Four Fraud Threats to Watch For in 2023

December 1, 2022
December 1, 2022
2023 fraud trends and threats

As we say goodbye to 2022 and look toward the future, we must be aware of the fraud trends shaping the next few years. This past year, we saw the rise of phishing attempts, NFT fraud, and large-scale social engineering attacks, to name a few. For example, over 255 million phishing attacks during the first half of this year alone. 

With more and more businesses relying on fully digital operations for their organizations, the opportunity to be affected by fraud only increases as companies grow. Let's discuss four of the biggest fraud threats to business in 2023. 

Beyond Phishing: The Rise of Smishing (SMS Phishing)

Smishing is a phishing attack that happens over text messages (SMS) instead of email. Attackers pose as trustworthy entities, such as a bank or government agency, and try to get victims to click on a malicious link or share sensitive information. Similar to suspicious emails, these messages will be sent via text and include nefarious URLs. 

While less than 35% of people in the US know what smishing is, reports of smishing have tripled over the past couple of years, costing victims and businesses millions of dollars. 

Be wary of any texts you receive that ask you to click on a link or provide personal information—even if they appear to be from a reputable source, that you usually receive text message notifications. Access the company from their website to confirm the notification/message when in doubt. 

One Number Away: Synthetic ID/Fake Identity Fraud 

Synthetic ID fraud is a type of identity theft where criminal actors will use fake or stolen identities to open new accounts. They'll often use accurate information like Social Security Numbers and birthdates but mix and match different names and addresses to create a new identity. This mix-and-matching makes it difficult for businesses to catch synthetic ID fraud since many traditional detection methods rely on matching up information like names and addresses. Synthetic ID fraud is rising due to the increasing availability of stolen data on the dark web. 

We've previously written about this topic, discussing ways to detect bot attacks on your websites and prevent fraudsters from exploiting vulnerabilities on your site.

Cryptocurrency Fraud Still Prevails

Cryptocurrency fraud happens when someone uses cryptocurrency to commit crimes like money laundering or fraud. According to TechTarget, cryptocurrency is a digital currency that uses cryptography to secure transactions. Since cryptocurrency is decentralized and not regulated by governments, it can be challenging to trace and recover stolen funds. Fraudsters will also often take advantage of the fact that many people are still unfamiliar with cryptocurrency, making them more likely to fall for scams.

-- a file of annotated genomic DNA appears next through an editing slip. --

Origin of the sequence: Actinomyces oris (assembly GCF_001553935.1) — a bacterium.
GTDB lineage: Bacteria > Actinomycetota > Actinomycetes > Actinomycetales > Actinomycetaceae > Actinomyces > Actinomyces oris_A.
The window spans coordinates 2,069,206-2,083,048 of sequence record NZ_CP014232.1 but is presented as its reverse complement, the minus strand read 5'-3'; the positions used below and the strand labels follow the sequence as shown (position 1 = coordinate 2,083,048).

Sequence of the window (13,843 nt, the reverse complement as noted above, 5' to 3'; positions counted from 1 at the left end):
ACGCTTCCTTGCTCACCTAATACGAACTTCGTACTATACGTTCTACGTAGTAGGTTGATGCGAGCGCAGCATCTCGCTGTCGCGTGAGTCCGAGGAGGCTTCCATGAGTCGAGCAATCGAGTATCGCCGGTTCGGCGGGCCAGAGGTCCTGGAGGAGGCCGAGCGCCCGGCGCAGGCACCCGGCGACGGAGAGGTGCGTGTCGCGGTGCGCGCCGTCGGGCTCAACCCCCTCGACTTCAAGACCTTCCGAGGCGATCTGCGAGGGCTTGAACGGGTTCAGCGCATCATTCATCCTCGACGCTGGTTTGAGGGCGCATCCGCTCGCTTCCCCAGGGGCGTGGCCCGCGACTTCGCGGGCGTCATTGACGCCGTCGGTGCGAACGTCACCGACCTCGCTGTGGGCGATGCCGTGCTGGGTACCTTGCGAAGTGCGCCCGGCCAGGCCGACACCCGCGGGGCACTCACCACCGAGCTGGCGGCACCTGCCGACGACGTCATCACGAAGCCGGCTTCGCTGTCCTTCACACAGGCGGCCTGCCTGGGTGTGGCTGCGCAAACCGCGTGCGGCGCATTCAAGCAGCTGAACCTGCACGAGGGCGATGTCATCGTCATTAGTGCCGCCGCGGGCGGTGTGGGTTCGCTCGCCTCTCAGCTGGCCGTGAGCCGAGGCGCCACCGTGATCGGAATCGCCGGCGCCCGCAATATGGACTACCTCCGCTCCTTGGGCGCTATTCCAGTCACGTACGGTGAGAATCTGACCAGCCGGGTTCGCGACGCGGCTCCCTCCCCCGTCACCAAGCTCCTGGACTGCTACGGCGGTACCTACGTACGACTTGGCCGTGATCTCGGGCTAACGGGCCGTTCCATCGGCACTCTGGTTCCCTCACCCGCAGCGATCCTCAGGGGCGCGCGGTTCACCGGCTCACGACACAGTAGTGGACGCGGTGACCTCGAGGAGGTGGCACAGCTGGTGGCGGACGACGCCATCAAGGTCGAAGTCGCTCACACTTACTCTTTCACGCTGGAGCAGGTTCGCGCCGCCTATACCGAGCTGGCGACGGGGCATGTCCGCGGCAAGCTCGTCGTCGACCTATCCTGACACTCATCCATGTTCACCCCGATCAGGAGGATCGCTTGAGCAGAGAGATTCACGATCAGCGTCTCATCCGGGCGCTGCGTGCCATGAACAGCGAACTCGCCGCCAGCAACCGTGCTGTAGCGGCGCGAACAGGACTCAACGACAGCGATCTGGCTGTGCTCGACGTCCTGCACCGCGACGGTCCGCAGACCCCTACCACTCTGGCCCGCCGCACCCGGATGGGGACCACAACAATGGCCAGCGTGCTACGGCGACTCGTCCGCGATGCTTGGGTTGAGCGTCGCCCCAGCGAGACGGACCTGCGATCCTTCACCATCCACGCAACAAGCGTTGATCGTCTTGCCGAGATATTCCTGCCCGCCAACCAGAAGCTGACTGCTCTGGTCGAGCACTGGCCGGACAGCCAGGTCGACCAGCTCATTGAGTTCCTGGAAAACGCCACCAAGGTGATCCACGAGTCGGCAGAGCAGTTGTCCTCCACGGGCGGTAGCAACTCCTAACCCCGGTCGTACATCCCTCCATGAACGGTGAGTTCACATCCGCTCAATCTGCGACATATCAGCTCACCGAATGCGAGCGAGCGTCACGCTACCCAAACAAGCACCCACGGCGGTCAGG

Scammers utilize several fraud methods, including impersonating businesses, demanding cryptocurrency payments up front, and using online dating sites to fool unsuspecting victims into providing the means to purchase cryptocurrency, such as Bitcoin. Since cryptocurrency transactions are primarily anonymous and untraceable, once the money is sent, it's rarely recovered. 

Earlier this year, we discussed the rise of NFT fraud and how cryptocurrency fraud methods play a similar role in NFT fraud. Businesses that accept cryptocurrency as a payment method should require additional authentication for suspicious visitors during login while keeping your trusted authenticated users unhindered and safe. Using highly accurate browser fingerprinting is one way to accomplish this without compromising the overall user experience. 

Digital Acceleration Is Here To Stay

The COVID-19 pandemic accelerated the digital transformation of businesses worldwide, called digital acceleration. While this shift has brought many benefits, it also created new opportunities for fraudsters. Many companies are now relying on digital tools and processes that they're not familiar with, which can make them more vulnerable to attacks. Additionally, the increased use of online services has made it easier for criminals to commit fraud without contacting their victims. 

To help educate and protect your employees, you can implement two suggested programs:

  • Standardize your software procurement process: Establish a documented process across your organization that all software must go through before purchasing. As you scale and grow, this becomes an individual department, but smaller businesses can begin with a checklist shared across departments. The checklist should include a security review, especially for any software that processes or captures personally identifiable customer data or PII. This will protect your company from fraudulent scams during software purchasing. 
  • Offering regular annual employee security training: Don't rely on your employees to know every fraud type. Fraud attempts happen daily, change over time, and are becoming more sophisticated daily. Help your employees spot fraudsters targeting them through email phishing, social engineering, SMS phishing, and more.

As we move into 2023, it's crucial to be aware of significant fraud trends shaping the next few years. By understanding smishing, synthetic ID fraud, cryptocurrency fraud, and digital acceleration issues, you'll be better equipped to protect yourself and your business from these threats. You'll also be able to implement better cybersecurity protection measures such as bot detection or browser fingerprinting.

All article tags

  • Fingerprinting
  • Cryptocurrency fraud
  • Payment fraud